Each individual dispatcher must find ways to cope with the stress and trauma they encounter, whether by utilizing the resources provided by the center, leaning on the support of coworkers or diving into healthy forms of stress relief before returning to work to do it all over again.
“Unfortunately, about 2 to 7 percent of the population can do this,” Jensen said. “And sometimes I don’t do it very well either.”
For a job that requires employees to work up to 14-hour shifts, memorize the protocol for handling thousands of potential emergencies and maintain focus while multitasking at the highest level for hours with limited bathroom breaks, Lisa Warner, one of the lead dispatchers, said, “it does really take a special breed of person.”
“I’ve had people call me some horrible things, but again, I don’t take it personal. They’re having a bad day. They just want to yell at someone, and it just so happens that that someone is me,” Warner said.
After three years in dispatch, Warner said she tries to remember the good stuff.
One call that she’s kept with her came in around a year and a half ago. A frantic father called 911 when his toddler son started choking on an unknown object.
The boy was unresponsive and beginning to turn blue as Warner attempted to get the needed information out of his parents. Was he breathing? What was he choking on? Where were they?
She dispatched the nearest responders to the scene and began giving instructions over the phone to the terrified dad on how to perform the Heimlich and CPR on his son until officers could get there.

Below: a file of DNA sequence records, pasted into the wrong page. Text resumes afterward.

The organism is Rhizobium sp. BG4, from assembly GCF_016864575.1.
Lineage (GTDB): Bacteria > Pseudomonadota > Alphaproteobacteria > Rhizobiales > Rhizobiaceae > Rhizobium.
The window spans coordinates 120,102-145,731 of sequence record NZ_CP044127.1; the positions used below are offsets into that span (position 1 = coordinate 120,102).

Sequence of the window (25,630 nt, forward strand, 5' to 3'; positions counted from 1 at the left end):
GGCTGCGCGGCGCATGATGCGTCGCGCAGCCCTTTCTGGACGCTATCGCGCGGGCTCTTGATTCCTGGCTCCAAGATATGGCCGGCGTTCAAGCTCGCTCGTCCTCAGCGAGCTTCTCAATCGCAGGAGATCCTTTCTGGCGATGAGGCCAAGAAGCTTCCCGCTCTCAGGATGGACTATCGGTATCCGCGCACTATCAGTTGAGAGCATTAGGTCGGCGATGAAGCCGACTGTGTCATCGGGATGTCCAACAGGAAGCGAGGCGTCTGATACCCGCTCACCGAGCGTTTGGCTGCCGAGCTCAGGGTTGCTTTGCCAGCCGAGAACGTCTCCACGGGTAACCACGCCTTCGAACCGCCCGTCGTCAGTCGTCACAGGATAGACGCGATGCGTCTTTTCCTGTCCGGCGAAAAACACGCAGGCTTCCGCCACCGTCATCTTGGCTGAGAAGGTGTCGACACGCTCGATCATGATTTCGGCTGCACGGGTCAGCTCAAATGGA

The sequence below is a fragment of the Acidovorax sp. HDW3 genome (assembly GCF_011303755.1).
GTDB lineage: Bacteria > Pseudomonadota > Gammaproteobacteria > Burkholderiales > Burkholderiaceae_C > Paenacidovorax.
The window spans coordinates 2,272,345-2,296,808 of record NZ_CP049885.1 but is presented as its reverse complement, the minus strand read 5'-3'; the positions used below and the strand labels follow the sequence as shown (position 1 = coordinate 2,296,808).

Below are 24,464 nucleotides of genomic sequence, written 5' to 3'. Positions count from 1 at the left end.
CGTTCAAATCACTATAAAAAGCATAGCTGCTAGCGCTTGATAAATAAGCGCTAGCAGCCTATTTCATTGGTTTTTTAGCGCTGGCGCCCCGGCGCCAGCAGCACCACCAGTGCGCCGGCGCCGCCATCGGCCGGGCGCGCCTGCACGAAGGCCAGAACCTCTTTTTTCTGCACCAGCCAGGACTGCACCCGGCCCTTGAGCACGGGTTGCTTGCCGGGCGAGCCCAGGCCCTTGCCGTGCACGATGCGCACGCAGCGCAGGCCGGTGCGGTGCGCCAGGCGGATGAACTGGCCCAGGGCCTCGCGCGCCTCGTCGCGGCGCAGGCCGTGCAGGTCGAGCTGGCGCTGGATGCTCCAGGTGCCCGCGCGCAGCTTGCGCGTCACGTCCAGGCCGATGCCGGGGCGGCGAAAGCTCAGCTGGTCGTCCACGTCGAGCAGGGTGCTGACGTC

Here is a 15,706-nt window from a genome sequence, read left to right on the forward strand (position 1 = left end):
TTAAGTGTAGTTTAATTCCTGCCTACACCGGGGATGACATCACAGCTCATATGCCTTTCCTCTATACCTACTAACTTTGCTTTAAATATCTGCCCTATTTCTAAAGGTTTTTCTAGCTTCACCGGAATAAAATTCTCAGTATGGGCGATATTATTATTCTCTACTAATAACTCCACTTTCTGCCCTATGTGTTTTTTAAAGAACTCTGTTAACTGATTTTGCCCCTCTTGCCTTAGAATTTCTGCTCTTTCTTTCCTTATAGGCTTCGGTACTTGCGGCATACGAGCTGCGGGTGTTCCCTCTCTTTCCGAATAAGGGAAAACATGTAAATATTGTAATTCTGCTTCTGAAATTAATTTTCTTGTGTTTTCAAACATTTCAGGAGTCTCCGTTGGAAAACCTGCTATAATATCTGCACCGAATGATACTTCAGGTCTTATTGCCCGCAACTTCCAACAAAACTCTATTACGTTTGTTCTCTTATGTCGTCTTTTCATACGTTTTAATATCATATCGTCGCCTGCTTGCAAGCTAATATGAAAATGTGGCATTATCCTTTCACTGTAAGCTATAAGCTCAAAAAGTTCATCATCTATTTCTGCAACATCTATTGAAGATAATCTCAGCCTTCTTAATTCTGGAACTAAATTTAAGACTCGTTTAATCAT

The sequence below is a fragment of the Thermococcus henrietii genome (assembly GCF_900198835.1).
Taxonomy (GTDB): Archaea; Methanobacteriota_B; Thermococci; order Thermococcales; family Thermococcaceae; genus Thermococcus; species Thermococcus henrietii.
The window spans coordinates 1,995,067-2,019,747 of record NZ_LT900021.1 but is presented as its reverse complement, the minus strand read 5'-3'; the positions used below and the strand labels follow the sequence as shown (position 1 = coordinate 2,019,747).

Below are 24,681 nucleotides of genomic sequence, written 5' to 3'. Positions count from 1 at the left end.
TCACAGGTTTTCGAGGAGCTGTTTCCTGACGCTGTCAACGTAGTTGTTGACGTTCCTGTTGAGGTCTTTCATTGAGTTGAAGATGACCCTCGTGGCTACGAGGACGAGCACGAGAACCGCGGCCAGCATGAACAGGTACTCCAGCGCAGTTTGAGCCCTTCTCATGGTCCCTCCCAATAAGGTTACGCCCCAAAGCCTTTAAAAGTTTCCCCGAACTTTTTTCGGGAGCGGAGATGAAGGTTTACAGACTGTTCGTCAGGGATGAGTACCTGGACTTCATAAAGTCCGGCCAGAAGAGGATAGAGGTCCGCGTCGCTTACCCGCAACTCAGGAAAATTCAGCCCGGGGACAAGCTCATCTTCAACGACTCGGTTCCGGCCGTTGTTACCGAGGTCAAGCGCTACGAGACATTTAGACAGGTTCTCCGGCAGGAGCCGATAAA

“Then all of a sudden in the background I could hear him crying and it was the greatest noise of your life,” Warner said.
Then, she said, as the father realized the danger had passed, he started to cry, thanking Warner profusely before hanging up.
Warner said she began to tear up too as she realized she had just saved that child’s life.
Seconds after end that call, however, the phone rang again, and she was on to next call.
“911, what’s the address of your emergency?”
The pace of a day can shift in an instant at the 911 Center. After a day of radio silence, all five dispatchers in the center might suddenly find themselves juggling three calls at once while trying to dispatch the appropriate responders to each location, communicate with other dispatchers, keep up with the radio traffic and get all the necessary information from panicked, frustrated and sometimes rude callers.
One unanswered question, one mistyped bit of information can mean the difference between a successful response and disaster.
“No pressure,” Warner said.
Jensen added that budget cuts and staffing shortages at the 911 Center can add to the stress, especially at the height of summer when the Flathead Valley’s population swells.
“We’ll be at full pool in this county and we’re still doing it in here with five people, and that’s what most people don’t get.”
“When there’s five people in here, that’s one person answering all the 911 lines, all the admin lines for all the agencies for the entire county, which our county is the size of a small state,” Warner added.
Despite the growing population and call volume of the center’s nearly 5,300-square-mile service area, the 911 Board cut two full-time and one part-time dispatch positions last year due to funding issues, further crippling the agency’s ability to cater to the needs of current dispatchers.
“It’s easy to get down when you feel like you don’t have everything you need to provide the services that responders in the field and the public need,” Brooks said. “And of course with that comes overtime and heavier workloads.”
Though the job may not be easy, according to Warner, it is simple.
“In all honesty, it doesn’t matter what kind of call it is, they called for help and you’re helping them,” Warner said.
Reporter Mary Cloud Taylor can be reached at 758-4459 or email@example.com.
©2018 the Daily Inter Lake (Kalispell, Mont.)